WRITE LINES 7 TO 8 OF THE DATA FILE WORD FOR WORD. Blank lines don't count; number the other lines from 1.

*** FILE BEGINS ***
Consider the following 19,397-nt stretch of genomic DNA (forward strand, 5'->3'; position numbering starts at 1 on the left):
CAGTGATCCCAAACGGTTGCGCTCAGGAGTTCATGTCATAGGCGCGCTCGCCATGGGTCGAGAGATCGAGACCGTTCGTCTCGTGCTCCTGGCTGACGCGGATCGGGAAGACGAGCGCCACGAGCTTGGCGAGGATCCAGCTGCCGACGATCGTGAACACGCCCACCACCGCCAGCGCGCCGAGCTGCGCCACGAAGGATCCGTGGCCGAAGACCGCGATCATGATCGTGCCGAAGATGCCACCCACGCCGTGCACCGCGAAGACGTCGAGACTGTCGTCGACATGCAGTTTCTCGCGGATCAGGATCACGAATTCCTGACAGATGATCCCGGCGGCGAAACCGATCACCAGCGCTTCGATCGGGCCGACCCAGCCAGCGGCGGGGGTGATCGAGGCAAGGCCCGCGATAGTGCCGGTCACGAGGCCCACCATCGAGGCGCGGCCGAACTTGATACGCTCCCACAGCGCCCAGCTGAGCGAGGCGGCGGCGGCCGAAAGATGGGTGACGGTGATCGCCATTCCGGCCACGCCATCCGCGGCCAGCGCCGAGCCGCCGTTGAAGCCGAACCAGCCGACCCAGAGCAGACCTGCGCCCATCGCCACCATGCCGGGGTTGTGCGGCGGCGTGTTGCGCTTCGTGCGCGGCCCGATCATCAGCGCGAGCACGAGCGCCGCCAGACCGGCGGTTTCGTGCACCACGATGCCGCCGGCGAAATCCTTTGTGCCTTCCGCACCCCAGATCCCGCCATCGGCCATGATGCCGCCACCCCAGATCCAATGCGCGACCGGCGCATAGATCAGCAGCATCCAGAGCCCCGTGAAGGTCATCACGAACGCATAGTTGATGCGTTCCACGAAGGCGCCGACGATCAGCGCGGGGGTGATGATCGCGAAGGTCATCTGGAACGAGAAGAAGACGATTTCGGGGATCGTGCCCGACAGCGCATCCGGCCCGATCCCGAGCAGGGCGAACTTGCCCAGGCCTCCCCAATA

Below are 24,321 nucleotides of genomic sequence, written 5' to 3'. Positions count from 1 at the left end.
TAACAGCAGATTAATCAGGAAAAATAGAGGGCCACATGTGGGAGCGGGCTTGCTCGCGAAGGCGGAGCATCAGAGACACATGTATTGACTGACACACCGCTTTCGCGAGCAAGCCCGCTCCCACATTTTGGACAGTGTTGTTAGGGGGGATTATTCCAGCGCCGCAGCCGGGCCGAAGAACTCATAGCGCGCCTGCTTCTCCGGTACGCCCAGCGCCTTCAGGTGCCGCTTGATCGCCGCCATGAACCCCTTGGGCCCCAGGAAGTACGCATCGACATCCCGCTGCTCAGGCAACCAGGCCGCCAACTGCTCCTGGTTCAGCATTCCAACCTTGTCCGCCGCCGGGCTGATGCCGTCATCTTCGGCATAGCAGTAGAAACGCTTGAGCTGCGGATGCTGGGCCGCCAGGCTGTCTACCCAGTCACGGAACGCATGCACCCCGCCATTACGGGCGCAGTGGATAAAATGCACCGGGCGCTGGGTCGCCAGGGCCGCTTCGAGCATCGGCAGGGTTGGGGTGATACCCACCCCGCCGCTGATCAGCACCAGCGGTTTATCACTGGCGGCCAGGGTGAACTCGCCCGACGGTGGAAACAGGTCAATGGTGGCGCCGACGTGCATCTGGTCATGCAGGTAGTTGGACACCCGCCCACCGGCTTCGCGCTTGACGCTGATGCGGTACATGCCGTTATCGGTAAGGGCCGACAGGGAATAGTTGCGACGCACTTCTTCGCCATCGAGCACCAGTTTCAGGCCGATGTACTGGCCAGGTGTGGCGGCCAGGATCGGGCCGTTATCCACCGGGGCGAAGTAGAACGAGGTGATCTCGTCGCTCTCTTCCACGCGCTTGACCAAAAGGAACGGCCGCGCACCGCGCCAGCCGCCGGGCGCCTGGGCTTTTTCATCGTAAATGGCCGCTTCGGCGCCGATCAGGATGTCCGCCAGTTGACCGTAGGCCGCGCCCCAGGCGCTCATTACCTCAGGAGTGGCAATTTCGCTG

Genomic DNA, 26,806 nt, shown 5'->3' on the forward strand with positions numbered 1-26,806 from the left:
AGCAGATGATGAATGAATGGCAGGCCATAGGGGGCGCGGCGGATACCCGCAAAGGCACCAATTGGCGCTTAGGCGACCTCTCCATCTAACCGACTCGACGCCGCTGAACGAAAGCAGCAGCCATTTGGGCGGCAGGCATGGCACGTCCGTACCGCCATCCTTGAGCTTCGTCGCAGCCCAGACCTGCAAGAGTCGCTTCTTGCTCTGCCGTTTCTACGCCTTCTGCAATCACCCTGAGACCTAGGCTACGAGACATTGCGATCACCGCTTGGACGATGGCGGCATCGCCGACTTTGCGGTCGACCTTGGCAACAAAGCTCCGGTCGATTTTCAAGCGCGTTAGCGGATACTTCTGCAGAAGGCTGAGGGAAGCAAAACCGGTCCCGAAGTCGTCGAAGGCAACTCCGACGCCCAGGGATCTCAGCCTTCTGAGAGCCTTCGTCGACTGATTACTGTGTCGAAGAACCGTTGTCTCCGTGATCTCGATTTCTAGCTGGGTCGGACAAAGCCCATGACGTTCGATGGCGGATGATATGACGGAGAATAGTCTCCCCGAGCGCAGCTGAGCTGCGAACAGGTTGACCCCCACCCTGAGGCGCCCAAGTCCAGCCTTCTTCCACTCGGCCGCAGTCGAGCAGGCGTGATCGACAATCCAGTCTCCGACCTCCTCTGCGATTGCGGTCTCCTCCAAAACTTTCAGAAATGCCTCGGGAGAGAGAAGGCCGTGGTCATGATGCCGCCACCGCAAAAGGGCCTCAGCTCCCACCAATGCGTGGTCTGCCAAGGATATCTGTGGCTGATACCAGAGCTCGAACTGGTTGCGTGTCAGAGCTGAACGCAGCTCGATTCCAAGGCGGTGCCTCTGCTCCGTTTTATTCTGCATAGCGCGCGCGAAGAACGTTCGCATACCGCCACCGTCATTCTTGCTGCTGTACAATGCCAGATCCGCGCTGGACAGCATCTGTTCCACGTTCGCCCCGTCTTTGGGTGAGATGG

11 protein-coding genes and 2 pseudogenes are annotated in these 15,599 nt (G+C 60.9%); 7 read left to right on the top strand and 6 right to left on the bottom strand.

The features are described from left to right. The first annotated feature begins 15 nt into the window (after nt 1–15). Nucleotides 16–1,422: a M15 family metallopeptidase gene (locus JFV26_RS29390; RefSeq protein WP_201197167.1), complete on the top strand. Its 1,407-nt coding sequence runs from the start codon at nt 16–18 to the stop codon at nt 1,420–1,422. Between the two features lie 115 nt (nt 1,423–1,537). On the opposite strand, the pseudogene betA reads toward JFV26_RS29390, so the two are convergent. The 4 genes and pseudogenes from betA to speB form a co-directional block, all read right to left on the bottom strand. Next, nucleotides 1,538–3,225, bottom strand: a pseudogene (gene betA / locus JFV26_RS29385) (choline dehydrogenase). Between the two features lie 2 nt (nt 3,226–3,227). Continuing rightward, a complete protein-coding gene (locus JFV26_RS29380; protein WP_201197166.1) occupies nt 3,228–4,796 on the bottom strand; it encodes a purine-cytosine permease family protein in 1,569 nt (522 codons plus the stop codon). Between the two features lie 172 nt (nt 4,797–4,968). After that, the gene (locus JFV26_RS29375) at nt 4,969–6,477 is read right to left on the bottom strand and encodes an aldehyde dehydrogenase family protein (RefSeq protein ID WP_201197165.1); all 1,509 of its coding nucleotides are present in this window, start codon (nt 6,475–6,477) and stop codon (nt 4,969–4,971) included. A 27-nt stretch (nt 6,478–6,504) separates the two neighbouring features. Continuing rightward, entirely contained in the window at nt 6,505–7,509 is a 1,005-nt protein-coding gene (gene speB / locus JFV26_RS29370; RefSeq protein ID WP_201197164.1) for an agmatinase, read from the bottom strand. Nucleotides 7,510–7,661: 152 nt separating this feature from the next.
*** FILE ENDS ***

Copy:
11 protein-coding genes and 2 pseudogenes are annotated in these 15,599 nt (G+C 60.9%); 7 read left to right on the top strand and 6 right to left on the bottom strand.

The features are described from left to right. The first annotated feature begins 15 nt into the window (after nt 1–15). Nucleotides 16–1,422: a M15 family metallopeptidase gene (locus JFV26_RS29390; RefSeq protein WP_201197167.1), complete on the top strand. Its 1,407-nt coding sequence runs from the start codon at nt 16–18 to the stop codon at nt 1,420–1,422. Between the two features lie 115 nt (nt 1,423–1,537). On the opposite strand, the pseudogene betA reads toward JFV26_RS29390, so the two are convergent. The 4 genes and pseudogenes from betA to speB form a co-directional block, all read right to left on the bottom strand. Next, nucleotides 1,538–3,225, bottom strand: a pseudogene (gene betA / locus JFV26_RS29385) (choline dehydrogenase). Between the two features lie 2 nt (nt 3,226–3,227). Continuing rightward, a complete protein-coding gene (locus JFV26_RS29380; protein WP_201197166.1) occupies nt 3,228–4,796 on the bottom strand; it encodes a purine-cytosine permease family protein in 1,569 nt (522 codons plus the stop codon). Between the two features lie 172 nt (nt 4,797–4,968). After that, the gene (locus JFV26_RS29375) at nt 4,969–6,477 is read right to left on the bottom strand and encodes an aldehyde dehydrogenase family protein (RefSeq protein ID WP_201197165.1); all 1,509 of its coding nucleotides are present in this window, start codon (nt 6,475–6,477) and stop codon (nt 4,969–4,971) included. A 27-nt stretch (nt 6,478–6,504) separates the two neighbouring features. Continuing rightward, entirely contained in the window at nt 6,505–7,509 is a 1,005-nt protein-coding gene (gene speB / locus JFV26_RS29370; RefSeq protein ID WP_201197164.1) for an agmatinase, read from the bottom strand. Nucleotides 7,510–7,661: 152 nt separating this feature from the next.